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The week at PHE: Online highlights, week beginning 23 Nov

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We’re pleased to bring you our round-up highlighting some of PHE’s online activity from the past week. Here’s your chance to catch up on what you might have missed including:


HIV Testing Week
This week was . We used the opportunity to publicise free home sampling kits launched to increase HIV testing. PHE's Kevin Fenton blogged about the benefits of this new initiative.

Making every contact count this winter
Winter is almost upon us and we have recently launched a variety of initiatives to support people to stay well and independent through the season. These include the annual seasonal flu vaccine programme, the cold weather plan for England, and a public facing media campaign ‘Stay Well this Winter’. This week PHE's Angie Bone blogged to explain her particular focus, which is reducing the risks to health from exposure to cold temperatures.

Housing and climate change
Recently Kevin Fenton outlined how critical good quality housing is to public health. This week PHE's Sotiris Vardoulakis blogged to explain how good, well-designed and constructed housing is also critical in mitigating the risks that climate change poses in the UK.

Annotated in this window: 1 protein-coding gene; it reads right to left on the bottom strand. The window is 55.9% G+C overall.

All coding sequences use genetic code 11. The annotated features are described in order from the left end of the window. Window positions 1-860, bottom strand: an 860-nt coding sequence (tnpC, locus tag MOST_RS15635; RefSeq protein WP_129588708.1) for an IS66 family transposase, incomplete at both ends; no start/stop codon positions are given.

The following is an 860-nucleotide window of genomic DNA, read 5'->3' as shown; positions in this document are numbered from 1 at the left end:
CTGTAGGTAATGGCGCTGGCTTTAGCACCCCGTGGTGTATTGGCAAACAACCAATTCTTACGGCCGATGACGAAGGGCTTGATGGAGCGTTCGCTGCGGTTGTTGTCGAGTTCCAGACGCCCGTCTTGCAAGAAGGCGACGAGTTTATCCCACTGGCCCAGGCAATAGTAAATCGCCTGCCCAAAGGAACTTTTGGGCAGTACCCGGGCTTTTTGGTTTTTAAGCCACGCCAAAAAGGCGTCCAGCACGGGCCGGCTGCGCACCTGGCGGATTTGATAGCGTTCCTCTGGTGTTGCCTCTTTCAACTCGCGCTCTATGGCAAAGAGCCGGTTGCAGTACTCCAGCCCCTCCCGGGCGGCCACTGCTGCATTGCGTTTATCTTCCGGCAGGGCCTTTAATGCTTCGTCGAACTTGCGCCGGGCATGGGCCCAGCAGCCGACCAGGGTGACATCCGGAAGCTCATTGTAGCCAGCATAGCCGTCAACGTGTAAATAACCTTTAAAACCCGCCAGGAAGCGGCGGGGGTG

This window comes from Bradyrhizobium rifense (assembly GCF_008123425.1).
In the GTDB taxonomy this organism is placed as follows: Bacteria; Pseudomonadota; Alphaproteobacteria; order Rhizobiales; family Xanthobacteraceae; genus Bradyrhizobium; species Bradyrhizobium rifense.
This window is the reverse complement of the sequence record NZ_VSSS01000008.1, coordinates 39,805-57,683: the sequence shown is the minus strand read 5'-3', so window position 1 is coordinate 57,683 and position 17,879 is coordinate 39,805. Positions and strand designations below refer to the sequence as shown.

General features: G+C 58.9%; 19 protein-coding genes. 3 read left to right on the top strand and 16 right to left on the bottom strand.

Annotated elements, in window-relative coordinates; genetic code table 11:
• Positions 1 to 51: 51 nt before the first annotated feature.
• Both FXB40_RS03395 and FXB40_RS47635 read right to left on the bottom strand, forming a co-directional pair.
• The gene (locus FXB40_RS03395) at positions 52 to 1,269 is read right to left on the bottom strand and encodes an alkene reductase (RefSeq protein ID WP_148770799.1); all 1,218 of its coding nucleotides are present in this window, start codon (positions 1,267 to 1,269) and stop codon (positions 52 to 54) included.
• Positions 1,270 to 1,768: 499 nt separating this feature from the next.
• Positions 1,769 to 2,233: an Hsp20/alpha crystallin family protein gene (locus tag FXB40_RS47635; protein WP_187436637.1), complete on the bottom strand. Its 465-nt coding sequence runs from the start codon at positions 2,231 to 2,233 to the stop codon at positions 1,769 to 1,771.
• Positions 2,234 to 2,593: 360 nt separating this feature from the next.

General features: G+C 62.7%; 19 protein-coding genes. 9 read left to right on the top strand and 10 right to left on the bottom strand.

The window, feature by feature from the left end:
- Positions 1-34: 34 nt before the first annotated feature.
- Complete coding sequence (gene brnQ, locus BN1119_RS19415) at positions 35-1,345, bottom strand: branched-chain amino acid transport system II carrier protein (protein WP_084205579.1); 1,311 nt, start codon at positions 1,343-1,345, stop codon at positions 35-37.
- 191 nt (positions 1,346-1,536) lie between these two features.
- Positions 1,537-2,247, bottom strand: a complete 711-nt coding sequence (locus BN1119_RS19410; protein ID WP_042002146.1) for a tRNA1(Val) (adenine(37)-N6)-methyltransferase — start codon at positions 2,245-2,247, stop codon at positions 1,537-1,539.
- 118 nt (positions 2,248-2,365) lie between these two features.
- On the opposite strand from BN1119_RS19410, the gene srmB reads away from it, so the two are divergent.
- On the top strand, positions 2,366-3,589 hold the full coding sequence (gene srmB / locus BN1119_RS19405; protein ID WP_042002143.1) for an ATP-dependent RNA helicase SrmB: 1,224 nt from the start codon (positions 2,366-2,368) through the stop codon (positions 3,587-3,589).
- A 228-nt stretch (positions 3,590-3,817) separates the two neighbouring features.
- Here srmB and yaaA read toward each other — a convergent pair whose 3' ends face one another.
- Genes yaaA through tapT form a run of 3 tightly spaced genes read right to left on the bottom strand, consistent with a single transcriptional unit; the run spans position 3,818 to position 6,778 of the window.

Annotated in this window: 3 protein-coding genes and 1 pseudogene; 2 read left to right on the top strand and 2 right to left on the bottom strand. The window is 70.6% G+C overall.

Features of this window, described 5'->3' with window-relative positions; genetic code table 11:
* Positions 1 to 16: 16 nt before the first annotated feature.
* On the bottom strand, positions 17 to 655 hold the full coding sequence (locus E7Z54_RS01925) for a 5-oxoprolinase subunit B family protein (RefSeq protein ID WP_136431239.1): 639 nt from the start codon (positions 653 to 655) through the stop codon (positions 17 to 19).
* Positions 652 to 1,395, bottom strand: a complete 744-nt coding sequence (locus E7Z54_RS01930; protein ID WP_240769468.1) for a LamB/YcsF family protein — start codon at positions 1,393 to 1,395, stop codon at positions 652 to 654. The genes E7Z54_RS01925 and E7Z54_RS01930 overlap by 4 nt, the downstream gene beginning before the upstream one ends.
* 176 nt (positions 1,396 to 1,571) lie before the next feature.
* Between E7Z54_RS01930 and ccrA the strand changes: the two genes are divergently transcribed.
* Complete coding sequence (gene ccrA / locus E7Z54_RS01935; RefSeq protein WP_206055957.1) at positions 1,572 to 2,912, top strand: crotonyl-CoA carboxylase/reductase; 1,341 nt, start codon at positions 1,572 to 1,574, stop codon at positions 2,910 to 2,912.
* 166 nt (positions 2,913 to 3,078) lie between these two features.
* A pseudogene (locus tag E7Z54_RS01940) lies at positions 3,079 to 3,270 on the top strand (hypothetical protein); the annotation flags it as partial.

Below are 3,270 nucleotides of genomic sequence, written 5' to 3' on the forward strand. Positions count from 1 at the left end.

Takeover Challenge
On Wednesday we took part in the Children's Commissioner's Takeover Challenge by hosting our own #PHETakeover day. A number of young people attended our board meeting to provide their views on young people’s emotional health and wellbeing. Find out more about the day via this blog, or view the video above.

Domestic abuse
This week saw the start of the #16Days campaign raising awareness of violence against women. Read a blog from PHE's Justin Varney 'Bad for people, bad for business - domestic violence and the workplace'.

Childhood obesity
This week HSCIC published 'National Child Measurement Programme - England, 2014-15' data. The report provides high-level analysis of the prevalence of ‘underweight’, ‘healthy weight’, ‘overweight’, ‘obese’ and 'overweight and obese combined' children, in Reception (aged 4–5 years) and Year 6 (aged 10–11 years), measured in state schools in England in the school year 2014-15.

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